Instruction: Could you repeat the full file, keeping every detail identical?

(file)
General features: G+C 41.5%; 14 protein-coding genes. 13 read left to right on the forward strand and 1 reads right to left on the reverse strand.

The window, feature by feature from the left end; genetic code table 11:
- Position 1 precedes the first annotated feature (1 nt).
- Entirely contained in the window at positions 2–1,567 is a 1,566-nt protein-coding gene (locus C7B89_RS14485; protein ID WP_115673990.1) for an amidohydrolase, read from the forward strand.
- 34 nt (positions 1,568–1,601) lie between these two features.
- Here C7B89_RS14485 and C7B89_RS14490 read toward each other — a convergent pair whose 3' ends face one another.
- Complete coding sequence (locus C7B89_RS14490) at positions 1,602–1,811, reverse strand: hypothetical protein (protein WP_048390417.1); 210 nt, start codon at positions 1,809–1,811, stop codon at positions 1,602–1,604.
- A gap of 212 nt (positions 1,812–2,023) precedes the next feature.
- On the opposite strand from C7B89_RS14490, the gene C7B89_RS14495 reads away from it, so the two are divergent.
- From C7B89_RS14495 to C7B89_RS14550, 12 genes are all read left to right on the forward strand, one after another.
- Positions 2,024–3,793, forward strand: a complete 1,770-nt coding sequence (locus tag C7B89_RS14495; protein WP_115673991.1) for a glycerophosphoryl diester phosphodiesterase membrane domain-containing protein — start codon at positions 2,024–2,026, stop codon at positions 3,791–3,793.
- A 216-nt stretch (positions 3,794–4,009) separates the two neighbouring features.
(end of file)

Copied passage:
General features: G+C 41.5%; 14 protein-coding genes. 13 read left to right on the forward strand and 1 reads right to left on the reverse strand.

The window, feature by feature from the left end; genetic code table 11:
- Position 1 precedes the first annotated feature (1 nt).
- Entirely contained in the window at positions 2–1,567 is a 1,566-nt protein-coding gene (locus C7B89_RS14485; protein ID WP_115673990.1) for an amidohydrolase, read from the forward strand.
- 34 nt (positions 1,568–1,601) lie between these two features.
- Here C7B89_RS14485 and C7B89_RS14490 read toward each other — a convergent pair whose 3' ends face one another.
- Complete coding sequence (locus C7B89_RS14490) at positions 1,602–1,811, reverse strand: hypothetical protein (protein WP_048390417.1); 210 nt, start codon at positions 1,809–1,811, stop codon at positions 1,602–1,604.
- A gap of 212 nt (positions 1,812–2,023) precedes the next feature.
- On the opposite strand from C7B89_RS14490, the gene C7B89_RS14495 reads away from it, so the two are divergent.
- From C7B89_RS14495 to C7B89_RS14550, 12 genes are all read left to right on the forward strand, one after another.
- Positions 2,024–3,793, forward strand: a complete 1,770-nt coding sequence (locus tag C7B89_RS14495; protein WP_115673991.1) for a glycerophosphoryl diester phosphodiesterase membrane domain-containing protein — start codon at positions 2,024–2,026, stop codon at positions 3,791–3,793.
- A 216-nt stretch (positions 3,794–4,009) separates the two neighbouring features.